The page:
US crowd after teen's shooting: 'Kill the police'
The shooting of the black teenager sent hundreds of angry residents out of their apartments in a predominantly black Missouri city in a confrontation with police that lasted several hours. They shouted obscenities and some threats, such as "kill the police," but there were no reports of additional injuries.Updated: Aug 10, 2014 11:13 IST
The shooting of the black teenager sent hundreds of angry residents out of their apartments in a predominantly black Missouri city in a confrontation with police that lasted several hours. They shouted obscenities and some threats, such as "kill the police," but there were no reports of additional injuries.
The teenager's grandmother, Desiree Harris, saw the 18-year-old recent high school graduate running near her home Tuesday afternoon when she passed him in her car. Minutes later, she found his body on the street - fatally shot by a police officer.
Harris said she was expecting her grandson, Michael Brown, to visit her that afternoon and discovered him dead after she heard the commotion outside the apartment complex in Ferguson, a suburb of St. Louis.
"He was running this way," she said. "When I got up there, my grandson was lying on the pavement. I asked the police what happened. They didn't tell me nothing."
Brown's mother, Lesley McSpadden, told an acquaintance the shooting was "wrong and it was cold-hearted," the St. Louis Post-Dispatch reported. According to the newspaper, Brown's stepfather, Louis Head, held a sign that read: "Ferguson police just executed my unarmed son!!!"
Louis Head, stepfather to 18-year-old Michael Brown who was fatally shot by police, holds a sign in Ferguson (AP Photo)
A spokesman with the St. Louis County Police Department, which is investigating the shooting at the request of the local department, confirmed a Ferguson police officer shot the man. The spokesman didn't give the reason for the shooting.
John Gaskin, a member of the St. Louis County NAACP civil rights group, said the FBI should get involved "to protect the integrity of the investigation."
He alluded to the 2012 racially-charged shooting of 17-year-old high school student by a Florida neighborhood watch organizer who was subsequently acquitted of murder charges, as well as the death of a New York man from a police chokehold after he was confronted for selling individual cigarettes on the street.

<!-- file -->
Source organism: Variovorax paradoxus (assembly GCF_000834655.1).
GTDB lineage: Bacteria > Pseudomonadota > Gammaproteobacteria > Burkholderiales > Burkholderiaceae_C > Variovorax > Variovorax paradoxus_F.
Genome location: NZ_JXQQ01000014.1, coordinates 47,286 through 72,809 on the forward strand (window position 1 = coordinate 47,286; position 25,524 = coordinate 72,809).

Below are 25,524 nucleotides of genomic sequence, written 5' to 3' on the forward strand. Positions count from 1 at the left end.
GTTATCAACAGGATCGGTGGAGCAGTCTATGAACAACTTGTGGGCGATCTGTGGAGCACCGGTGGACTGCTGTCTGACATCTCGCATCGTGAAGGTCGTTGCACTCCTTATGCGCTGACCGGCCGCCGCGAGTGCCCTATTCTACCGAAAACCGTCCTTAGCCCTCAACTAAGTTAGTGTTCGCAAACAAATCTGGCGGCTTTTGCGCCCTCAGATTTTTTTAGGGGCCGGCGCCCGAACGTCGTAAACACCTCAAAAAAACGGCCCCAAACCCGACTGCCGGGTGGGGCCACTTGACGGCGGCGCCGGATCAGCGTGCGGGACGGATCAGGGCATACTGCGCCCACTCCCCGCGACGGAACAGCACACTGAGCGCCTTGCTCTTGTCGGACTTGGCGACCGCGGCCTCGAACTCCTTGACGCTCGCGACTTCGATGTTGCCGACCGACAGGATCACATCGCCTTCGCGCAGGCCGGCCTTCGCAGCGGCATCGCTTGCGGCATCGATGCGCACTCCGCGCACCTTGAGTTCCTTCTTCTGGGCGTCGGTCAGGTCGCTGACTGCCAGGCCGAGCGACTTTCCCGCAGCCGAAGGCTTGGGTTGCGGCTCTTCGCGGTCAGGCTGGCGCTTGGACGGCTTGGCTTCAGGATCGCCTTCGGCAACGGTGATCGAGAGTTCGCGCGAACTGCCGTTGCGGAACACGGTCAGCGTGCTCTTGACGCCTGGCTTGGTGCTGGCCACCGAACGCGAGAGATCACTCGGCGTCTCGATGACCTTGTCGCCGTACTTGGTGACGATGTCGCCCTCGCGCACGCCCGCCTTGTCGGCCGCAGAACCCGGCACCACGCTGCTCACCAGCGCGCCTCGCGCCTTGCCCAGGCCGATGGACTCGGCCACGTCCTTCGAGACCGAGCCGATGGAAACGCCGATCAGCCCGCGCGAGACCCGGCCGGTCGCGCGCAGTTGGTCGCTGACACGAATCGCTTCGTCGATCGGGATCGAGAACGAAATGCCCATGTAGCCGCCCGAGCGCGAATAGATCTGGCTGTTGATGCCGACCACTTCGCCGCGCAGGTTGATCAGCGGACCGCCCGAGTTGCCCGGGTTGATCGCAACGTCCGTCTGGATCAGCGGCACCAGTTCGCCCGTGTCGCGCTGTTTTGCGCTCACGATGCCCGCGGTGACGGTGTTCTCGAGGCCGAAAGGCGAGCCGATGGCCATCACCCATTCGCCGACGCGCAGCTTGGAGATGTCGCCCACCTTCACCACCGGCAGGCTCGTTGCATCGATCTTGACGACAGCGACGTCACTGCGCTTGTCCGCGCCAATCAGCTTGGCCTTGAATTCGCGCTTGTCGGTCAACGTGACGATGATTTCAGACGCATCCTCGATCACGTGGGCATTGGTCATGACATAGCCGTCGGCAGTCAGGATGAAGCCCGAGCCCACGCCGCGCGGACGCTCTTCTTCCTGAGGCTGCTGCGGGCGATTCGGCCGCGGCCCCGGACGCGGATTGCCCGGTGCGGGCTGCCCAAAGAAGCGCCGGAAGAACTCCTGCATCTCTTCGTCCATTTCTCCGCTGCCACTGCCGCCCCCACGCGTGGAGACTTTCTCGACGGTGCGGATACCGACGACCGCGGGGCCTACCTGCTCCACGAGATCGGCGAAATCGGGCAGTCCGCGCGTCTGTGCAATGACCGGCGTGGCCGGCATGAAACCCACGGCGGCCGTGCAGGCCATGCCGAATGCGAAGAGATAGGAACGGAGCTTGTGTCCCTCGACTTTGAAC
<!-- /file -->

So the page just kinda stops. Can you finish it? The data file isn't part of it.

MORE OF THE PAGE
"With the recent events of a young man killed by the police in New York City and with Trayvon Martin and with all the other African-American young men that have been killed by police officers ... this is a dire concern to the NAACP, especially our local organization," Gaskin said.
Gaskin said officials in the organization spoke with St. Louis County Police Chief Jon Belmar, who told them teenager had been shot twice.
Lesley McSpadden, center, drops rose petals on the blood stains from her 18-year-old son Michael Brown who was shot and killed by police in the middle of the street in Ferguson (AP Photo)
By early Saturday night, dozens of police cars remained parked near the shooting scene as mourners left votive candles, rose petals, a large stuffed animal and other remembrances at a makeshift memorial in the middle of the street. At the height of the post-shooting tensions, police at the scene called for about 60 other police units to respond to the area in Ferguson, a city of about 21,000 residents, about two-thirds of whom are black.
A crowd is stopped by police as they were trying to reach the scene where 18-year-old Michael Brown was fatally shot by police in Ferguson (AP Photo)
Harris said her grandson had recently graduated high school and was looking forward to the future, including possibly attending college.
"My grandson never even got into a fight," she said. "He was just looking forward to getting on with his life. He was on his way."
Ferguson Police Chief Thomas Jackson told the Post-Dispatch that the officer involved has been placed on paid administrative leave.
"We are hoping for calm and for people to give us a chance to conduct a thorough investigation," Jackson said.
Gaskin said the angry crowd was reacting to a "trauma."
"Anytime you have this type of event that's taken place, emotions are going to run high," he said. "But for 600 people to gather around an area to see where a man is lying in the street, that means something happened that should have not happened."